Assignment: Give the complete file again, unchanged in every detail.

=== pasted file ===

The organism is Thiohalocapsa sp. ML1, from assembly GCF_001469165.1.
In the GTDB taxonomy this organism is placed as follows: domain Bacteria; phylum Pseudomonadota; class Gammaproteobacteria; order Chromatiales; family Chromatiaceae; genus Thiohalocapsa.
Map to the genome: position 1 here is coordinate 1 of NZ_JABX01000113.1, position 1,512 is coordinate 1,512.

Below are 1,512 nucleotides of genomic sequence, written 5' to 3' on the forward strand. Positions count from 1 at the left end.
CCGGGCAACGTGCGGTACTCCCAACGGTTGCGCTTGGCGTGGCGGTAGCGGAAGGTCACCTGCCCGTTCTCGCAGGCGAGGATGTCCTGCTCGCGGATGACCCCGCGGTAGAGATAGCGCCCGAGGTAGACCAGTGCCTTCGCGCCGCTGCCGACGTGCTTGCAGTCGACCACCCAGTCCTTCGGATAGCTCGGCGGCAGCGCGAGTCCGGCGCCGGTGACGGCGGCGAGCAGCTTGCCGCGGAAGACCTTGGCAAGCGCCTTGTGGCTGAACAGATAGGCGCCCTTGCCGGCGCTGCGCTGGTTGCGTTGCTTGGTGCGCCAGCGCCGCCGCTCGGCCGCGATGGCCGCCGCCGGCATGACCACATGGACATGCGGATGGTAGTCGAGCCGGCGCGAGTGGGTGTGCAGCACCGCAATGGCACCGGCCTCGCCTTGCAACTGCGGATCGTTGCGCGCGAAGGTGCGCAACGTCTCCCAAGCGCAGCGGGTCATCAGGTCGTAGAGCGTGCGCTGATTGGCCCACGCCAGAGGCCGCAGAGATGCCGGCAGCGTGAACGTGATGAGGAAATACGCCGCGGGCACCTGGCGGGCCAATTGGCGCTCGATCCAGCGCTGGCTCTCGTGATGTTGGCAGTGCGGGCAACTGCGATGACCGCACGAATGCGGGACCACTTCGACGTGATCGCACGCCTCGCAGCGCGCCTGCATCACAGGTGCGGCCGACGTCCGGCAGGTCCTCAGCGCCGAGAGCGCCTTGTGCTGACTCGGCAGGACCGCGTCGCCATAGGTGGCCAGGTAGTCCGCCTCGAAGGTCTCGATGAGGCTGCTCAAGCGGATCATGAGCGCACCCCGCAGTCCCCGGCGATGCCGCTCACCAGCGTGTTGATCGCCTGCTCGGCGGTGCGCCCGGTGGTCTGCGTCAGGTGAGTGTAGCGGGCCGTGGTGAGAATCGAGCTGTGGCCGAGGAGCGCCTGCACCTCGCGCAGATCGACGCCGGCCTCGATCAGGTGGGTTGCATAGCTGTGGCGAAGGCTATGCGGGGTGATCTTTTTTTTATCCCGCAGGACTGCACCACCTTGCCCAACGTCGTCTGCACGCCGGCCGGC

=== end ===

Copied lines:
The organism is Thiohalocapsa sp. ML1, from assembly GCF_001469165.1.
In the GTDB taxonomy this organism is placed as follows: domain Bacteria; phylum Pseudomonadota; class Gammaproteobacteria; order Chromatiales; family Chromatiaceae; genus Thiohalocapsa.
Map to the genome: position 1 here is coordinate 1 of NZ_JABX01000113.1, position 1,512 is coordinate 1,512.

Below are 1,512 nucleotides of genomic sequence, written 5' to 3' on the forward strand. Positions count from 1 at the left end.
CCGGGCAACGTGCGGTACTCCCAACGGTTGCGCTTGGCGTGGCGGTAGCGGAAGGTCACCTGCCCGTTCTCGCAGGCGAGGATGTCCTGCTCGCGGATGACCCCGCGGTAGAGATAGCGCCCGAGGTAGACCAGTGCCTTCGCGCCGCTGCCGACGTGCTTGCAGTCGACCACCCAGTCCTTCGGATAGCTCGGCGGCAGCGCGAGTCCGGCGCCGGTGACGGCGGCGAGCAGCTTGCCGCGGAAGACCTTGGCAAGCGCCTTGTGGCTGAACAGATAGGCGCCCTTGCCGGCGCTGCGCTGGTTGCGTTGCTTGGTGCGCCAGCGCCGCCGCTCGGCCGCGATGGCCGCCGCCGGCATGACCACATGGACATGCGGATGGTAGTCGAGCCGGCGCGAGTGGGTGTGCAGCACCGCAATGGCACCGGCCTCGCCTTGCAACTGCGGATCGTTGCGCGCGAAGGTGCGCAACGTCTCCCAAGCGCAGCGGGTCATCAGGTCGTAGAGCGTGCGCTGATTGGCCCACGCCAGAGGCCGCAGAGATGCCGGCAGCGTGAACGTGATGAGGAAATACGCCGCGGGCACCTGGCGGGCCAATTGGCGCTCGATCCAGCGCTGGCTCTCGTGATGTTGGCAGTGCGGGCAACTGCGATGACCGCACGAATGCGGGACCACTTCGACGTGATCGCACGCCTCGCAGCGCGCCTGCATCACAGGTGCGGCCGACGTCCGGCAGGTCCTCAGCGCCGAGAGCGCCTTGTGCTGACTCGGCAGGACCGCGTCGCCATAGGTGGCCAGGTAGTCCGCCTCGAAGGTCTCGATGAGGCTGCTCAAGCGGATCATGAGCGCACCCCGCAGTCCCCGGCGATGCCGCTCACCAGCGTGTTGATCGCCTGCTCGGCGGTGCGCCCGGTGGTCTGCGTCAGGTGAGTGTAGCGGGCCGTGGTGAGAATCGAGCTGTGGCCGAGGAGCGCCTGCACCTCGCGCAGATCGACGCCGGCCTCGATCAGGTGGGTTGCATAGCTGTGGCGAAGGCTATGCGGGGTGATCTTTTTTTTATCCCGCAGGACTGCACCACCTTGCCCAACGTCGTCTGCACGCCGGCCGGC